Saturday, July 2, 2022

Fire and Smoke

Alaska's wildfire season continues to go from bad to worse in a big way, with today's AICC report stating that fire acreage has reached nearly 2 million acres statewide.


Smoke has been bad in many places and downright hazardous for some.  Amazingly, even Nome reported visibility down to a quarter of a mile in smoke yesterday, despite the big fires being hundreds of miles away to the southeast.  Looking at Nome's historical data, there don't seem to be any historical instances of visibility as low as 0.25 miles from smoke alone (i.e. without fog).

In Fairbanks there were 13 days in June with smoke and visibility of 6 miles or less, and 10 days with visibility of 2 miles or less - both records for the month.  Only 3 calendar months in Fairbanks have had more days in the 2-mile-or-less category of bad smoke: the Augusts of 1957, 2004, and 2005.  However, there's still a long way to go before conditions get as bad as those years: summer 2004 had 18 days with 1-mile-or-less visibility, and 12 days with 0.5 miles or less.

What's to blame for the extreme fire activity?  Several ingredients are involved.  First - obviously - extreme dryness, which continues with no significant relief.  Here are the latest 30-day percent of normal precipitation map, and the latest Drought Monitor analysis for Alaska:


Second, unusual warmth.  Courtesy of Rick's Twitter feed, here are the June temperature departures from normal.

Third, enhanced drying of fuels from low humidity, abundant sunshine, and perhaps above-normal wind (to be confirmed in a few days when the June ERA5 analysis is available).  According to the NIFC fire outlook yesterday, "Fuels are already extremely dry, with fire danger representative of deeper duff layers near record highs in parts of the state.  This indicates that even the mid and deeper layers are burnable, so fires will burn hotter, more completely, and will endure even moderate rain events.  Fuels this dry are very resistant to control efforts."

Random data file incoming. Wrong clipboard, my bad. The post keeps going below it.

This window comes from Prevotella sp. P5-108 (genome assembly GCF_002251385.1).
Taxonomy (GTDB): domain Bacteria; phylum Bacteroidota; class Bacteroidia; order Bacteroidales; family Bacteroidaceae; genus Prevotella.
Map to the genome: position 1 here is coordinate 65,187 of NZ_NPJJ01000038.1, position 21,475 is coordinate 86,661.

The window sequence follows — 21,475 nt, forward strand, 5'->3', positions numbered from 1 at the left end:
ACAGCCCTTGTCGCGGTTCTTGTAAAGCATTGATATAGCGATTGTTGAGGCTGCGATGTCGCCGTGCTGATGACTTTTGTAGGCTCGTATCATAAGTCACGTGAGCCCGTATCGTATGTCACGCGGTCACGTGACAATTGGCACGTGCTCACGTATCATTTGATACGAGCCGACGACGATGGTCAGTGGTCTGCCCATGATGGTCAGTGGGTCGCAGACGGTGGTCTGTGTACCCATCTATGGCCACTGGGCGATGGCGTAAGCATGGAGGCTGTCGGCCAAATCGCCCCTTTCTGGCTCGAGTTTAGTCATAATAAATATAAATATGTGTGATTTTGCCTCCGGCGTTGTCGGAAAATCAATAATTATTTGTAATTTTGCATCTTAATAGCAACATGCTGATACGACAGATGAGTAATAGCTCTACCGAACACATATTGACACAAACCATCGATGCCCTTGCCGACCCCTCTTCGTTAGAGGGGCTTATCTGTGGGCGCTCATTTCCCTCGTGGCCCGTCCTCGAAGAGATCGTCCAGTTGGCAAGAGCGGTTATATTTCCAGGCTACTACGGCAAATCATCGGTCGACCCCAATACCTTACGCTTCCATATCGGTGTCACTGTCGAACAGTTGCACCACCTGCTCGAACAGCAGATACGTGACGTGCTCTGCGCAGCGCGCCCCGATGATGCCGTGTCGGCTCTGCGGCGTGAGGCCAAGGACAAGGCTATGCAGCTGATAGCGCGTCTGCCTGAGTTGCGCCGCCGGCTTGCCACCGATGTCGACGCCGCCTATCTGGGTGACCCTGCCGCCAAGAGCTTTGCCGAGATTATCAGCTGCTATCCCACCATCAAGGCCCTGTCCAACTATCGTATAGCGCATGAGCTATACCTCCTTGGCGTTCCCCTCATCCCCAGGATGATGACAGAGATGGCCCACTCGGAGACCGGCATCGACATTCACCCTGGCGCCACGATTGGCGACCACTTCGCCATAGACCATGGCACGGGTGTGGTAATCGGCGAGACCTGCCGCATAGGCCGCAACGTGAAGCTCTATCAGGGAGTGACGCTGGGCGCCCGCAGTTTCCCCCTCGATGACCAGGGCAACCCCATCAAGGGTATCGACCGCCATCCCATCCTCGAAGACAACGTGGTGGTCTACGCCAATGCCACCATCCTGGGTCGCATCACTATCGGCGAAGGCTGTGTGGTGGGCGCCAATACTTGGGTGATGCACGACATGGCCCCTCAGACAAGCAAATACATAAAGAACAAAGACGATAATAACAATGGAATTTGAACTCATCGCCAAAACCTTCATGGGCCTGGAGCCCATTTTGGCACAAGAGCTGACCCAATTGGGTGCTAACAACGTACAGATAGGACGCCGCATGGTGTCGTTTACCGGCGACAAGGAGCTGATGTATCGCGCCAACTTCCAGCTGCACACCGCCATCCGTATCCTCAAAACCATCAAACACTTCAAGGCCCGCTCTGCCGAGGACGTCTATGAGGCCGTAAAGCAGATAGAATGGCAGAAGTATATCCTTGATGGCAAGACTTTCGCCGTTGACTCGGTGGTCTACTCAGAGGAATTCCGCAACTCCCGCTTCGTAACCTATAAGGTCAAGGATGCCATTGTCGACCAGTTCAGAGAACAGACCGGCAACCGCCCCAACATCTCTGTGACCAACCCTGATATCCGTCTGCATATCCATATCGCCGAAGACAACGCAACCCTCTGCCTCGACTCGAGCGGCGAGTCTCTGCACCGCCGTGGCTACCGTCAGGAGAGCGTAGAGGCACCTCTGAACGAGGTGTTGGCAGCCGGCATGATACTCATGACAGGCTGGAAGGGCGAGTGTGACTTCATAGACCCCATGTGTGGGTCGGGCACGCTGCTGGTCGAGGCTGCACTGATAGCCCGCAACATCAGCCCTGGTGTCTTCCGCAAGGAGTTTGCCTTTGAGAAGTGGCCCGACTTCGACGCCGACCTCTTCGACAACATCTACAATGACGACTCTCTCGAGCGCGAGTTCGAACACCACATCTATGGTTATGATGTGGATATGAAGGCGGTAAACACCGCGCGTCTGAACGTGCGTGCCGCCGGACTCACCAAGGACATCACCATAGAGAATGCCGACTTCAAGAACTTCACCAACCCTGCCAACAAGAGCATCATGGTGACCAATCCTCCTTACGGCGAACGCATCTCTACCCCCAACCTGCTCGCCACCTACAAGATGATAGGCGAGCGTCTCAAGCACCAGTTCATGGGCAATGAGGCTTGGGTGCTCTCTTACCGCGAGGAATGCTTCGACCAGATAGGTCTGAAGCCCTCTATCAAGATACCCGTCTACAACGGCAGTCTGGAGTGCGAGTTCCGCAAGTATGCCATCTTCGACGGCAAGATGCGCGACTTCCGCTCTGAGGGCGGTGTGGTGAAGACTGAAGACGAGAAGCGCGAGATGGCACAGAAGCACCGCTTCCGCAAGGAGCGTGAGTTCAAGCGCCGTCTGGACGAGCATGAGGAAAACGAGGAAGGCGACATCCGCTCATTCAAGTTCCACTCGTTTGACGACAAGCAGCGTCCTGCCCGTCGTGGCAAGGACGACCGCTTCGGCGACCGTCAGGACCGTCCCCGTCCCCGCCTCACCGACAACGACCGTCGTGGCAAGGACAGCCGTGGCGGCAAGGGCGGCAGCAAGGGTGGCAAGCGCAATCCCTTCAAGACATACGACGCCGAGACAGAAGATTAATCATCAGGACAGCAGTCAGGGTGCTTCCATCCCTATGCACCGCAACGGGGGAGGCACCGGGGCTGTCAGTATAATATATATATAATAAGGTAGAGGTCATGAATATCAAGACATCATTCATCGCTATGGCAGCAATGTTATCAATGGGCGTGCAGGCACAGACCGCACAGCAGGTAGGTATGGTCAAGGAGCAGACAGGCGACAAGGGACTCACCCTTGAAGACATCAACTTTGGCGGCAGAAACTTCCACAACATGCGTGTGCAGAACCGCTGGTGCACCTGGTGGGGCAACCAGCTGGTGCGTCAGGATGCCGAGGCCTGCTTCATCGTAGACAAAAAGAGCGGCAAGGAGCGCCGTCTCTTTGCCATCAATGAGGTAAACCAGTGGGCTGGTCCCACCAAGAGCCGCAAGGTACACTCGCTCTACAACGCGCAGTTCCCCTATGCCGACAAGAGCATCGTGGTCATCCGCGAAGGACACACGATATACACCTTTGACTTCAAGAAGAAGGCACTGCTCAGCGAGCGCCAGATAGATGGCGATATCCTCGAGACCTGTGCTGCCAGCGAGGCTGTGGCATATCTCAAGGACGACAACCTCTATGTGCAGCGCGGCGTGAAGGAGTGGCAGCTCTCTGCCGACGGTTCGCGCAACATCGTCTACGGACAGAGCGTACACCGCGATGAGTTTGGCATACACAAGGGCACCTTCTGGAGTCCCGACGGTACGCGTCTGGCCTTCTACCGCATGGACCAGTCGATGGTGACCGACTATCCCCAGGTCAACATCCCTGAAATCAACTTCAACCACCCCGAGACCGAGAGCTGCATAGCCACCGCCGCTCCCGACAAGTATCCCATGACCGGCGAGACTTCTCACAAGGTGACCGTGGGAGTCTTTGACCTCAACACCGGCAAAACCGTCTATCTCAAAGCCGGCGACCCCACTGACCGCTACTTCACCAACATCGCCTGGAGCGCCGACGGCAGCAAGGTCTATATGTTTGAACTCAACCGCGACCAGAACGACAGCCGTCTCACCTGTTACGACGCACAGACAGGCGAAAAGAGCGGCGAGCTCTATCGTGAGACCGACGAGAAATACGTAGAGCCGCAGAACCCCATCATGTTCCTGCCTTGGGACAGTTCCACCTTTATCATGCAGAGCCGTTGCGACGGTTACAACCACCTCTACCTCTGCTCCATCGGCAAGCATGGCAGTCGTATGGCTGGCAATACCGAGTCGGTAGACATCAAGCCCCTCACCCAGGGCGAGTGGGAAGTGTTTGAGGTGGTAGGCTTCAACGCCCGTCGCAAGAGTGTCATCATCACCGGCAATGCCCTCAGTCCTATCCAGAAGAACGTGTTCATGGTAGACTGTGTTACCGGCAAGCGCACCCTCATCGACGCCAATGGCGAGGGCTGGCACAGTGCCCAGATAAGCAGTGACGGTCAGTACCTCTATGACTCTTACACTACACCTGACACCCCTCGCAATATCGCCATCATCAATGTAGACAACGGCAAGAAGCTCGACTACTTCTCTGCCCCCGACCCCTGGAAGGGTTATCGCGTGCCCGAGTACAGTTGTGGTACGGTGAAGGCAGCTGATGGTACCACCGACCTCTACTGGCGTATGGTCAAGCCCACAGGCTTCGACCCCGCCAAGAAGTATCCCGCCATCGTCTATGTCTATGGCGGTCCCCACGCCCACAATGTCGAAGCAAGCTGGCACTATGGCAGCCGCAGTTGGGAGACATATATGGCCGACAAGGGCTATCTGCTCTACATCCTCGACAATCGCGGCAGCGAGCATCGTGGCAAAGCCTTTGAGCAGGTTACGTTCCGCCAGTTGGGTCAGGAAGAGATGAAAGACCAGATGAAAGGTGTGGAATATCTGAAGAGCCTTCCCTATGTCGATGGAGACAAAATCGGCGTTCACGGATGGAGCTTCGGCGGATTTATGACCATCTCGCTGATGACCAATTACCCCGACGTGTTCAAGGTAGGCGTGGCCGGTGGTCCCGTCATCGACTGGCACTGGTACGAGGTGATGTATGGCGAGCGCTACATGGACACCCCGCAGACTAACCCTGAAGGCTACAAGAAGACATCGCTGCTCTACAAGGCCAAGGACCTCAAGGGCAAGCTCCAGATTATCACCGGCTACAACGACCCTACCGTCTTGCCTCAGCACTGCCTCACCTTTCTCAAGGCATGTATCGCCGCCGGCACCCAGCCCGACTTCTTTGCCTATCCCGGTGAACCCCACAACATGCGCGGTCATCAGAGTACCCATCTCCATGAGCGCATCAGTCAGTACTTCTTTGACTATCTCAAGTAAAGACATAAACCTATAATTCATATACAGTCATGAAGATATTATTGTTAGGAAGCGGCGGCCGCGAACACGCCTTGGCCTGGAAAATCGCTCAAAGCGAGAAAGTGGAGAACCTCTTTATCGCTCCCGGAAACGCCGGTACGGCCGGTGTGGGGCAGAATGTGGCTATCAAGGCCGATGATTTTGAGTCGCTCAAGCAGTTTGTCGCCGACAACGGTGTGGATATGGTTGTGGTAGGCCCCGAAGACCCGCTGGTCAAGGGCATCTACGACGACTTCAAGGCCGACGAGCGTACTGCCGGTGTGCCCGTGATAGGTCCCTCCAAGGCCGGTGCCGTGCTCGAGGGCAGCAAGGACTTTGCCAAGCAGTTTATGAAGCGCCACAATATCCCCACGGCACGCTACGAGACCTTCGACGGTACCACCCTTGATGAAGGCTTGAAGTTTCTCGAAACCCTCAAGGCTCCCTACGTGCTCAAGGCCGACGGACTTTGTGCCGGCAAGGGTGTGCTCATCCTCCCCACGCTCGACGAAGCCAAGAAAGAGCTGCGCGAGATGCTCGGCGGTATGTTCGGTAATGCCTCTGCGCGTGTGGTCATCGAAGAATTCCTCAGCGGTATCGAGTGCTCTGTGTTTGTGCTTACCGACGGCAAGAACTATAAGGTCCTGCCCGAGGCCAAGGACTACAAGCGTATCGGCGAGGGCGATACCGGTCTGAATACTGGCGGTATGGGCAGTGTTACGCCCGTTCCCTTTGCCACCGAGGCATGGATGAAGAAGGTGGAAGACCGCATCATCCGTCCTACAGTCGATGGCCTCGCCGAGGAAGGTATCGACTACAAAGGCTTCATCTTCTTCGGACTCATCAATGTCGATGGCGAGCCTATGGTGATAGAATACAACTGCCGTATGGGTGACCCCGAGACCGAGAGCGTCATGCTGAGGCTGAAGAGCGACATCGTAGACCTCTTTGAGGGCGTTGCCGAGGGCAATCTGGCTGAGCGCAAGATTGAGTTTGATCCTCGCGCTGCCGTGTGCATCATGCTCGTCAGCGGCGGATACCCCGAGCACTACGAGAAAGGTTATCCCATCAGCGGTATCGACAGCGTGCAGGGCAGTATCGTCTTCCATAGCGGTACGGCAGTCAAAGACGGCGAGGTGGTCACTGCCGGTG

Finally, lightning: despite the dryness, there have been about 54,000 lightning strikes so far this year in Alaska, which is only a little behind normal according to the 2012-present history of the current detection system.

I think it's also clear that this year's situation is not just a confluence of unusual short-term circumstances; it also illustrates how the long-term warming trend has made it easier to develop extreme dryness when rainfall is absent.  Consider the following chart of May-June average vapor pressure deficit from Bethel, based on hourly data since 1950.

A "normal" year for evaporation in the past two decades would have been significantly above normal prior to 1980, and this year's May-June VPD was the highest on record.  When combined with the severe rainfall deficit (4th lowest on record for Bethel, 1924-present), it's easy to see why fuel dryness has become extreme.

Here's the write-up from yesterday's NIFC wildland fire potential outlook.

Alaska: Above normal fire potential is expected for much of southwest, south central, and Interior Alaska July through August.  All other areas will be normal, with normal potential forecast across Alaska September into October.